Cyber security better than real world
The number of people falling victim to identity fraud is on the rise, a major US study has confirmed, but online fraud is deemed safe provided people use all the security controls that are to hand.
According to findings released today by Javelin Strategy and Research, the number of identity fraud victims has increased 22% to 9.9 million adults in the US.
If businesses appear unable to stop the fraudsters, they are slowly starting to get the better of them by detecting and resolving fraud more quickly.
The research has shown that mean consumer costs of identity fraud plummeted by 31% and stood at $496 per incident last year.
The researchers attribute the reduction in incident costs to fraud being detected and resolved faster, thanks to industry efforts and consumer education.
Javelin’s assessment is one of the largest and longest-running studies of identity fraud, and has assessed the experiences of 24,000 people in the past five years. This latest study was based on phone interviews last October with 4,784 people, of which around 10% said they had been identity fraud victims.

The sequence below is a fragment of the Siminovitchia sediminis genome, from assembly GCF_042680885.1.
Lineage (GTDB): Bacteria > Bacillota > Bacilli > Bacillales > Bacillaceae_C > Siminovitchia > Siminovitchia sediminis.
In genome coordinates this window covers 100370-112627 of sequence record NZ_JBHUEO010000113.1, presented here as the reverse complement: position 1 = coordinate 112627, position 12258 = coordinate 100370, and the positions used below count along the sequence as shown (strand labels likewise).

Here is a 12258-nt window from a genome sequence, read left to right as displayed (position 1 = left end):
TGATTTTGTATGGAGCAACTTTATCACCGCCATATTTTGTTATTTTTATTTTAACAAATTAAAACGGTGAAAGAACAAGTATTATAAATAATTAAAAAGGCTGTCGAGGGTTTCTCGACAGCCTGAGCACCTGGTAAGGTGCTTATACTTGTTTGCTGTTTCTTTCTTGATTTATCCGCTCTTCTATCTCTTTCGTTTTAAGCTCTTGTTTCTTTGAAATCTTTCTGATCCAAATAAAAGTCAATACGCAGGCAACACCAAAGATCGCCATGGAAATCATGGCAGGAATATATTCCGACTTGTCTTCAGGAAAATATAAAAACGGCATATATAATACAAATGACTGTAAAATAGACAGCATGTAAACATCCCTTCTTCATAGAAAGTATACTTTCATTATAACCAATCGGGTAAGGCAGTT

It covers all types of fraud, and the figures it tracks are not limited to cyber crime. James Van Dyke of Javelin explained that “crimes of opportunity, such as information from lost wallets, still comprise the vast majority of incidents. These account for over 40% of incidents. Around one in four victims had personal identification numbers (PIN) compromised on their ban cards. Online fraud came in as being at root of around 11% of incidents.
One message from Javelin is that online is safer than offline, but only when consumers use all the available security controls.
“Once online access is secure, consumers should move financial transactions online to eliminate many of the most common avenues fraudsters use to obtain personal information and gain more control compared to traditional channels” the company said in a statement issued today.
Moving online includes turning off paper invoices, statements and cheques, including pay and salary statements, and replacing them with electronic versions, it advised.